The release of Geno Atkins in the 2021 offseason was as bittersweet as it was expected. The Cincinnati Bengals needed the cap space to complete their free agency class, and Atkins, who had just turned 33, was well past his prime. It was the right time to end the partnership, and the eight-time Pro Bowl defensive tackle seemingly decided it was also time to hang up the cleats for good.
What bothers me is that we never got an official goodbye from the Bengals. Atkins going off into retirement in complete radio silence was no surprise, but there was no real send off for one of the best players in franchise history.
There were reports of Atkins drawing interest from teams late in the season, so it’s possible that he wasn’t officially done with football for most of last season, and this may explain why the Bengals never made any sort of farewell to him.
Perhaps the more obvious hint was that the No. 97 jersey remained open for the entire season.
Was there a path for Atkins to re-join the team at some point? There were opportunities towards the end of the year when depth at defensive tackle was getting thin, but nothing ever came close to substantializing. Opening up was never something Atkins wanted to do, and now that he’s a full-blown family man away from the sport, I doubt we’ll get an answer any time soon.
Now a year-and-a-half removed from Atkins’ release, his old jersey number was eventually going to be used again. Enter Jay Tufele.
Whatever you thought of Tufele coming out of USC in 2021 shouldn’t change after one season in the NFL. He had the poor luck of being drafted by the Jacksonville Jaguars in the lone year the team was led by Urban Meyer. As everyone knows, Jacksonville experienced a comedically awful lost season last year, and Tufele became an expendable piece invested by a coaching staff that was disbanded. He didn’t find a spot in the Jags’ new defense, and was subsequently waived.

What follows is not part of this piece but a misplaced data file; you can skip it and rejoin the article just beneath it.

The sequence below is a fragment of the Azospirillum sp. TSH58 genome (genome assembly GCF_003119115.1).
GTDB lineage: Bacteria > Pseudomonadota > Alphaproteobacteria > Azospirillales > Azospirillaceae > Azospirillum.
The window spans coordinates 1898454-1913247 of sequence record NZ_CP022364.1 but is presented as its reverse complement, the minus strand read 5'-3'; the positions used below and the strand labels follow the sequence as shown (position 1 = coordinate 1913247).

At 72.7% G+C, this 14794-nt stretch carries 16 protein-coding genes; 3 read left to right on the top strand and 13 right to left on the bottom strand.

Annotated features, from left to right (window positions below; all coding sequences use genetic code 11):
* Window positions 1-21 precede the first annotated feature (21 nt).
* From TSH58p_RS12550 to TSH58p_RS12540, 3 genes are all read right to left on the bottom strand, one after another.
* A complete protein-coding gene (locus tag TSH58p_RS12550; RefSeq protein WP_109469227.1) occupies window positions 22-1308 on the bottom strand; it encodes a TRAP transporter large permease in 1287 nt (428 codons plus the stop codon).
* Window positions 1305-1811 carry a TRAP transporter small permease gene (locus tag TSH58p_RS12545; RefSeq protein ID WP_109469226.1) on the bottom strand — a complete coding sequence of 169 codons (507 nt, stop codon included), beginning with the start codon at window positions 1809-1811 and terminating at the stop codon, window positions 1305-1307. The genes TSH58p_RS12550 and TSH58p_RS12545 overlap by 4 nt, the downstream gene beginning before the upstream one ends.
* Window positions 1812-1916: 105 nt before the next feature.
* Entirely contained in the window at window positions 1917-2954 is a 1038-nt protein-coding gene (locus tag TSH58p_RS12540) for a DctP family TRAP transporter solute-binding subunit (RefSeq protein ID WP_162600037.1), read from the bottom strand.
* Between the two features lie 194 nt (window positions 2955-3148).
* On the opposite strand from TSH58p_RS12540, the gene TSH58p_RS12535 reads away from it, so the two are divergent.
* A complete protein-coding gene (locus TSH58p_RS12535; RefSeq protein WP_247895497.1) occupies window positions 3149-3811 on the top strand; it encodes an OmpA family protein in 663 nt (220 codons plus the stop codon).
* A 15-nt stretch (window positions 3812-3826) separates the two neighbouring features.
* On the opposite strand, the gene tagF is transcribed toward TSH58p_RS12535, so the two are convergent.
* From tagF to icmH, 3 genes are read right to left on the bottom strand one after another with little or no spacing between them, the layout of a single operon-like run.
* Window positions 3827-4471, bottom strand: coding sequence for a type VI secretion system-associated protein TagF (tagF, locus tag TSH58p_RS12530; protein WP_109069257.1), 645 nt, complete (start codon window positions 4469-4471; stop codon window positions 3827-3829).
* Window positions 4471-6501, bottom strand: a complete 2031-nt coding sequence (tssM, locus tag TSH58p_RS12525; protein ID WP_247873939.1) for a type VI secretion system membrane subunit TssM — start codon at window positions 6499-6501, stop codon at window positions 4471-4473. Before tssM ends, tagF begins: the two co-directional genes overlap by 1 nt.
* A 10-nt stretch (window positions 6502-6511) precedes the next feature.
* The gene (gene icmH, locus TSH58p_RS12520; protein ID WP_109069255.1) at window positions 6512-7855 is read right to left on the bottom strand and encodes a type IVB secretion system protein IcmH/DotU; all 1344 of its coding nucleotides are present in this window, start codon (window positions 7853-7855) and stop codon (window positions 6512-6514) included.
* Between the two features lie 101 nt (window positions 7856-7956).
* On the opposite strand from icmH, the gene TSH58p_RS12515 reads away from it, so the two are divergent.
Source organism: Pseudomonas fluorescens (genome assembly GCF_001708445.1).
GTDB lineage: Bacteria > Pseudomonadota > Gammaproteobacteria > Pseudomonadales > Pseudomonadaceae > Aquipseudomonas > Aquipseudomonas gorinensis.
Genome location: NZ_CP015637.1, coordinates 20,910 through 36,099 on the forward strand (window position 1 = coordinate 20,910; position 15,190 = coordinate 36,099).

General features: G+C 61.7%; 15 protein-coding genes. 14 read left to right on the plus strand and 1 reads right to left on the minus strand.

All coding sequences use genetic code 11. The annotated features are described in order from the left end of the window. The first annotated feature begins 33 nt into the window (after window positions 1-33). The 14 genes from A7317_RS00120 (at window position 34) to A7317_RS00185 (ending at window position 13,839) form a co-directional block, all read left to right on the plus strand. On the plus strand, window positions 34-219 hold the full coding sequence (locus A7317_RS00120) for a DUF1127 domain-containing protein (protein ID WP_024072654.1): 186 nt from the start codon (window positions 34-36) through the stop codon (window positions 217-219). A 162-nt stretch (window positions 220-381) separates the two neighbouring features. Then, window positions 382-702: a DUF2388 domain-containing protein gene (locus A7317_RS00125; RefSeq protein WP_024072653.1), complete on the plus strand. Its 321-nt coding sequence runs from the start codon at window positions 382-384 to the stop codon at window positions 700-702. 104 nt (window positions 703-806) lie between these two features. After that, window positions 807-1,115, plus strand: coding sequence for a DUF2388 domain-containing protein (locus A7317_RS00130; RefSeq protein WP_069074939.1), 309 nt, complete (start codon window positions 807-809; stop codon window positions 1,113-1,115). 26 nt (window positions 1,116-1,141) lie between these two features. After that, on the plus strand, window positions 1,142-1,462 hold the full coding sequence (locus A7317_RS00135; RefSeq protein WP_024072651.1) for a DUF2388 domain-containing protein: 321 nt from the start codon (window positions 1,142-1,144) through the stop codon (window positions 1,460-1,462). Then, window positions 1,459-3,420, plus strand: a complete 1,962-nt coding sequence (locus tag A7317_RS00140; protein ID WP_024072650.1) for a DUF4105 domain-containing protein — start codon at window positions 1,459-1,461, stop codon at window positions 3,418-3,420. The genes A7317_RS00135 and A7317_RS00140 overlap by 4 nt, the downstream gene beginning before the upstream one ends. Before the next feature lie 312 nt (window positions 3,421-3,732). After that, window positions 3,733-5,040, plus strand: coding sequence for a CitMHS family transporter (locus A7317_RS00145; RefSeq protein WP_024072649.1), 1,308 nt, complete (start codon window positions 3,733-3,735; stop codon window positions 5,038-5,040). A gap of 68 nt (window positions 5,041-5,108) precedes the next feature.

As one of three players claimed by Cincinnati after final cuts, Tufele joined the Bengals right before the regular season as the 10th defensive lineman (ninth as soon as Khalid Kareem went on I.R.). Interior depth was needed for the Bengals’ scheme that was based out of 5-2 fronts with three defensive tackles, and Tufele essentially took Tyler Shelvin’s roster spot after Shelvin was demoted to the practice squad.
There’s little downside to picking up recent drafted players for nothing. Tufele was on the Bengals’ radar during the 2021 draft, but they had to watch the Jaguars take him before any of their three fourth-round picks. When presented the opportunity to swap out Shelvin, who was taken 16 picks later, for the 22-year old Tufele, the Bengals didn’t hesitate. And they were able to retain Shelvin on the practice squad; a win-win for all parties.
Replacing Shelvin with Tufele wasn’t exactly a one-for-one, though. Shelvin is a true nose tackle, while Tufele was almost exclusively used as a 3-technique in college. He’s still listed at just over 300 pounds, significantly lighter than D.J. Reader, Josh Tupou, and Shelvin, who’ve all played nose for Lou Anarumo’s defense this year.
In all likelihood, Tufele was brought in to provide depth behind B.J. Hill and Zach Carter, both of whom are primarily 3-techs. Reader and Tupou would handle A-gap duties, and Shelvin would remain an emergency backup in case of injuries.
Well, the Bengals had an emergency against the New Orleans Saints.
Tupou exited the game after just 19 snaps, and Shelvin wasn’t elevated prior to the game. Tufele was the next man up, and was called onto the field for the first time this year. Anarumo didn’t simply stick him at nose for the remainder of the game, but in the few chances he got there, he surprisingly stood out.
Let’s take a look at how the new No. 97 fared against the Saints’ run game.